Ambergris Caye Directory
The Very First Ones Part 11
During the next few weeks “Twenty Five Years Ago” will be taking you through a list of “Firsts” in San Pedro and Ambergris Caye which have set the pace for a good start and have led to the development of San Pedro as we know it today. So who and what and when and why were the “Firsts”?
The First Cargo Boat: Most of the cargo that comes to San Pedro comes by sea. That means tons and tons of cargo, from a bag of peanuts to a pick up truck. Today there are several cargo boats and even the airlines provide cargo service. Which was the first cargo boat for San Pedro? It was a boat named the Elsa P. and owned by Mr. Felipe Paz Sr. or Tio Pil as he is affectionately known. The Elsa P. was a fairly large wooden boat built especially for cargo. It was first powered by a large sail and a jib and could make the trip to Belize City in about five to six hours. The boat would carry empty pint bottles, coconuts, drums for kerosene, and other light cargo. Once loaded in about two days, Tio Pil would make his return journey, which could be anything from 12 to 20 hours depending on the wind speed and wind direction. A headwind made the trip to San Pedro extremely difficult and could take up to twenty four hours and so did a very calm wind. On the return trip there were sacks of flour, beans, rice, sugar and boxes of canned foodstuffs as well as some bread and vegetables. The goods were unloaded at the main pier by Big Daddy's and from there the cargo was carried to the shops and homes on shoulder. Yes, on shoulder. Every sack of cement, every piece of lumber was carried on the shoulders. The Elsa P. made one trip per week, but at times two. Passengers also traveled by the same cargo boat, and it was the most comfortable and reliable ride at the time.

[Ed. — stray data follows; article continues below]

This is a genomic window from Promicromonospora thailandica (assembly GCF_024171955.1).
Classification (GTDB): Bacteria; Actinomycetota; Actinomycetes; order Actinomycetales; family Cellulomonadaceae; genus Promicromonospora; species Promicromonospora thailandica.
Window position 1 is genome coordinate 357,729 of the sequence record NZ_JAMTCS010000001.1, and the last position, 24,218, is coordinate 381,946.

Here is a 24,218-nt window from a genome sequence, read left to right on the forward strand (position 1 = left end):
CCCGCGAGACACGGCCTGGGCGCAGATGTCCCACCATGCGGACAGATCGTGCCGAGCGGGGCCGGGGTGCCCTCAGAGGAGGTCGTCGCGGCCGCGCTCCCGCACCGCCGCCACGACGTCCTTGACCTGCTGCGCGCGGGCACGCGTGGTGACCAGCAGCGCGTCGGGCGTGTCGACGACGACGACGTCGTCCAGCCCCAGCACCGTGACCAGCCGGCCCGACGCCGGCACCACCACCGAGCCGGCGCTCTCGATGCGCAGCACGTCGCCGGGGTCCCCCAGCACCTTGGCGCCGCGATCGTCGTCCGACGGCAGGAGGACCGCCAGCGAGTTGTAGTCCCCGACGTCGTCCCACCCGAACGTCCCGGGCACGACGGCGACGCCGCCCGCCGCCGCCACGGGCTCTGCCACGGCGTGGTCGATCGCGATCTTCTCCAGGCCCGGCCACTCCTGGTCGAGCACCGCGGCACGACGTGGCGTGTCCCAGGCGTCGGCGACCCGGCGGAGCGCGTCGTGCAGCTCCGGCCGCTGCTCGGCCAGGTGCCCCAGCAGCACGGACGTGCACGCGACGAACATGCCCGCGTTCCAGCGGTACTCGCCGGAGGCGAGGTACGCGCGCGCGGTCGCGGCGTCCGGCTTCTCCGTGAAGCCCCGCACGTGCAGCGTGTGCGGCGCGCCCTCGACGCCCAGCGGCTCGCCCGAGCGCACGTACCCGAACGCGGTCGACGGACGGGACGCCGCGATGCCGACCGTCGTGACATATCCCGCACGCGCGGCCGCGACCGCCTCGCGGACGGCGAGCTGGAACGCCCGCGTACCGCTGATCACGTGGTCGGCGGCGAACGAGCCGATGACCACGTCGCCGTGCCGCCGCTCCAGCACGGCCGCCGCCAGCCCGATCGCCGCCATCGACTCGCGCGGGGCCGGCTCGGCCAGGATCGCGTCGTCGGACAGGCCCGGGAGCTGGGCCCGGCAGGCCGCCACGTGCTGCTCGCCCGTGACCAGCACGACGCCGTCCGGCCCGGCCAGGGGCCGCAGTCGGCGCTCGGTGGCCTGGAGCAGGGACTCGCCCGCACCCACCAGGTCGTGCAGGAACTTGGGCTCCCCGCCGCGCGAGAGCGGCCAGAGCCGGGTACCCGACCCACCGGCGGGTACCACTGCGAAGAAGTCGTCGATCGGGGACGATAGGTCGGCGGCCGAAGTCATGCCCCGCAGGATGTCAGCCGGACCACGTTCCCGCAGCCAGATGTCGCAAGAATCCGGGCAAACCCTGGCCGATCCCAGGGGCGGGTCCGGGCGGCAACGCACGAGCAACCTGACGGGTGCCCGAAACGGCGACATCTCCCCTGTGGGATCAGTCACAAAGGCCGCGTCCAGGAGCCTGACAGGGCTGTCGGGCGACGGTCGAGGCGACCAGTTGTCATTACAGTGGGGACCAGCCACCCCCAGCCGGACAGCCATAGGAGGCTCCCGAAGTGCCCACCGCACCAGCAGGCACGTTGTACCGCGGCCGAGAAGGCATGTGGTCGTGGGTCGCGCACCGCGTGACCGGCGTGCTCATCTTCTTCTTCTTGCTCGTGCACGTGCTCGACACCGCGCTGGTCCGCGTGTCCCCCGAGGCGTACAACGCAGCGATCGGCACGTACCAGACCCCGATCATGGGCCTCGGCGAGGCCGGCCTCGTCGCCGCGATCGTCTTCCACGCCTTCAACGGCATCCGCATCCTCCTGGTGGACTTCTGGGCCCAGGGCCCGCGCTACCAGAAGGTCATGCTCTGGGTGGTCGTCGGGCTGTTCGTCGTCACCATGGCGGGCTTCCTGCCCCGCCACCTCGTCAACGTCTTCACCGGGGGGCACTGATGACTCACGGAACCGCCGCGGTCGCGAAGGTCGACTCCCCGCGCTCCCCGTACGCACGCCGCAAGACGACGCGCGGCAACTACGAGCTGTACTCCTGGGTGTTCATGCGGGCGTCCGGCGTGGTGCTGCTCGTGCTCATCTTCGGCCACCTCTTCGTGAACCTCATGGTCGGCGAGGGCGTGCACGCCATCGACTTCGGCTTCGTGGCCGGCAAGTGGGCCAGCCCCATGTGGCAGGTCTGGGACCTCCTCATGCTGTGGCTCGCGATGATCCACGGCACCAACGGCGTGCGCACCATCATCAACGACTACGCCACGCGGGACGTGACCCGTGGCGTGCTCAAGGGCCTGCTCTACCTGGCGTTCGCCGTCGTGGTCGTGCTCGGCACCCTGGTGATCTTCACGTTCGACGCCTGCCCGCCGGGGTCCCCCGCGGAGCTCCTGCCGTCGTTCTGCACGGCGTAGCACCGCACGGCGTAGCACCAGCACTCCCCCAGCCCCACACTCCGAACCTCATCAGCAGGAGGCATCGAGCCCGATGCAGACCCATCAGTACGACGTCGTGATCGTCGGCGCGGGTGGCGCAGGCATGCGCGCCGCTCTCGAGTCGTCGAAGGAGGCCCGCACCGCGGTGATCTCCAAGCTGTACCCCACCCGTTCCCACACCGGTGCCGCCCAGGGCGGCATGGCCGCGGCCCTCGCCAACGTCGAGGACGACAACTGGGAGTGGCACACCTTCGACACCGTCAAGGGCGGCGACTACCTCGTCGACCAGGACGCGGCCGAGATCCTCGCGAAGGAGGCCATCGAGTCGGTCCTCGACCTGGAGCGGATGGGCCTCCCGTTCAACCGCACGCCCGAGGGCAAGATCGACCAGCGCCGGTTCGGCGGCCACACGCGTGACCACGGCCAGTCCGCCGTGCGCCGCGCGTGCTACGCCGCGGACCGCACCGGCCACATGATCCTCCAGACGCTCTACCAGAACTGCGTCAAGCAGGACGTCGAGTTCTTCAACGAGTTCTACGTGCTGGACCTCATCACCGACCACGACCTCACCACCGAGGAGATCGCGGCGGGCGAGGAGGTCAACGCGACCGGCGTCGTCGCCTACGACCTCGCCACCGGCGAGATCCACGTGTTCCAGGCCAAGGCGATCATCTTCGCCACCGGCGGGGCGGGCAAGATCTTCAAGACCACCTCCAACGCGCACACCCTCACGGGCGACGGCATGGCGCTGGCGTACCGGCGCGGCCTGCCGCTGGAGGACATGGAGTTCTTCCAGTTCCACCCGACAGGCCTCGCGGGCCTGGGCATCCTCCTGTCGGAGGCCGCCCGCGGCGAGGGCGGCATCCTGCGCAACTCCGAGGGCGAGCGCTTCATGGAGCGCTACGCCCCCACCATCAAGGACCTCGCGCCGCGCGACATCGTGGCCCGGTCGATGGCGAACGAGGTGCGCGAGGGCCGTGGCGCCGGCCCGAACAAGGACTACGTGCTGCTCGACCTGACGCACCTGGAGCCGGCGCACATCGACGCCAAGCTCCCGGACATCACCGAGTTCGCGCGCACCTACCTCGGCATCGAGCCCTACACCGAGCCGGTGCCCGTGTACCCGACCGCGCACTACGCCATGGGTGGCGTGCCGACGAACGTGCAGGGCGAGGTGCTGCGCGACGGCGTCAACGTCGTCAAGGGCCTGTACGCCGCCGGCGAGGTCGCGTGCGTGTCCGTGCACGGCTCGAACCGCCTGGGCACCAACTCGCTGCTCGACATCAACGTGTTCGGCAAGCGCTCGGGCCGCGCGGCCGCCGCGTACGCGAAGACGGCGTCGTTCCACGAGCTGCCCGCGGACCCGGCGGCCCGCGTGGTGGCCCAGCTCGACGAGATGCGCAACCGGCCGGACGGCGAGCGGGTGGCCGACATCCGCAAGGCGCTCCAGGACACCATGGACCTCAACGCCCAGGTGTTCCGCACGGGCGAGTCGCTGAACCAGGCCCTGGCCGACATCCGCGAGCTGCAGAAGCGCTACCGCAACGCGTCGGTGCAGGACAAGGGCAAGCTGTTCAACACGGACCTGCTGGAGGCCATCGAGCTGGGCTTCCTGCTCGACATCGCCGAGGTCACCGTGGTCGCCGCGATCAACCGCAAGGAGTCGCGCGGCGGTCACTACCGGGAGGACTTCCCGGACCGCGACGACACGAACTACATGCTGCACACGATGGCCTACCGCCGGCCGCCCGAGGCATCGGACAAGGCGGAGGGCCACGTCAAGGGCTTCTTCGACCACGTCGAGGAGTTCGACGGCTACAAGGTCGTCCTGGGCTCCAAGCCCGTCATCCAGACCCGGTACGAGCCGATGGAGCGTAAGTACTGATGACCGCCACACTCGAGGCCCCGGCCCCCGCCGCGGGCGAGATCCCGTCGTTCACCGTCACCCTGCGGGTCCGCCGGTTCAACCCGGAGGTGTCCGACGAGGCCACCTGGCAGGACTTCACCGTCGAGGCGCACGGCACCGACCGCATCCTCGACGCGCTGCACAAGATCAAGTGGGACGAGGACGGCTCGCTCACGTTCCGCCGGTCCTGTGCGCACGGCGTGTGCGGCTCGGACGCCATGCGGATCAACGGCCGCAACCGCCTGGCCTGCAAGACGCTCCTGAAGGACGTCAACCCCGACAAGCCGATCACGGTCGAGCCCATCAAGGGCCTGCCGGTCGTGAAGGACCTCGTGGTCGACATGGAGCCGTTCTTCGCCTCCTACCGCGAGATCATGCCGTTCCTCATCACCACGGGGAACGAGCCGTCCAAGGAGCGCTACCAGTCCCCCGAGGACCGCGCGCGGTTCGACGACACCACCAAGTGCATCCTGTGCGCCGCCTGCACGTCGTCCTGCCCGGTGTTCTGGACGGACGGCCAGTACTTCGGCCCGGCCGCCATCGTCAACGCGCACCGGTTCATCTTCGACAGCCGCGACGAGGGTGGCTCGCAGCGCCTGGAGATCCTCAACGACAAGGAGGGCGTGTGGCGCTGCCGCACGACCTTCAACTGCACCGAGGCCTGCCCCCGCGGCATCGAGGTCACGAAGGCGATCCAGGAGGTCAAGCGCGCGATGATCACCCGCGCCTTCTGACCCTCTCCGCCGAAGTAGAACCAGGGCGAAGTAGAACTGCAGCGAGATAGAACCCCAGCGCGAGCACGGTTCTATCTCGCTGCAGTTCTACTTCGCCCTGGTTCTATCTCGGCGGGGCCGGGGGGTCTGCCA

The First Fishing Cooperative: There has only been one; it was founded, flourished, and still exists but very quietly. Before 1965 all the fishing in San Pedro was handled by individuals. One sold his lobster and fish wherever he could. Lobster was boiled and sold house to house or at the Belize City Market at two for five cents. Fish was sold in bundles at about four for five cents and at times that was considered expensive. In order to find better markets for the fishermen, San Pedro's fishermen founded the Caribeña Producers Fishing Cooperative. It purchased product from the fishermen, processed it and exported it to the United States. A good year for Caribeña could be close to two hundred thousand pounds of lobster tails exported. Fishermen obtained up to eight dollars per pound of lobster and at the end of the year received second payments of about two dollars more per pound. A second payment for a fisherman was up to twenty thousand dollars. Caribeña was the backbone of the island, but that is now history.
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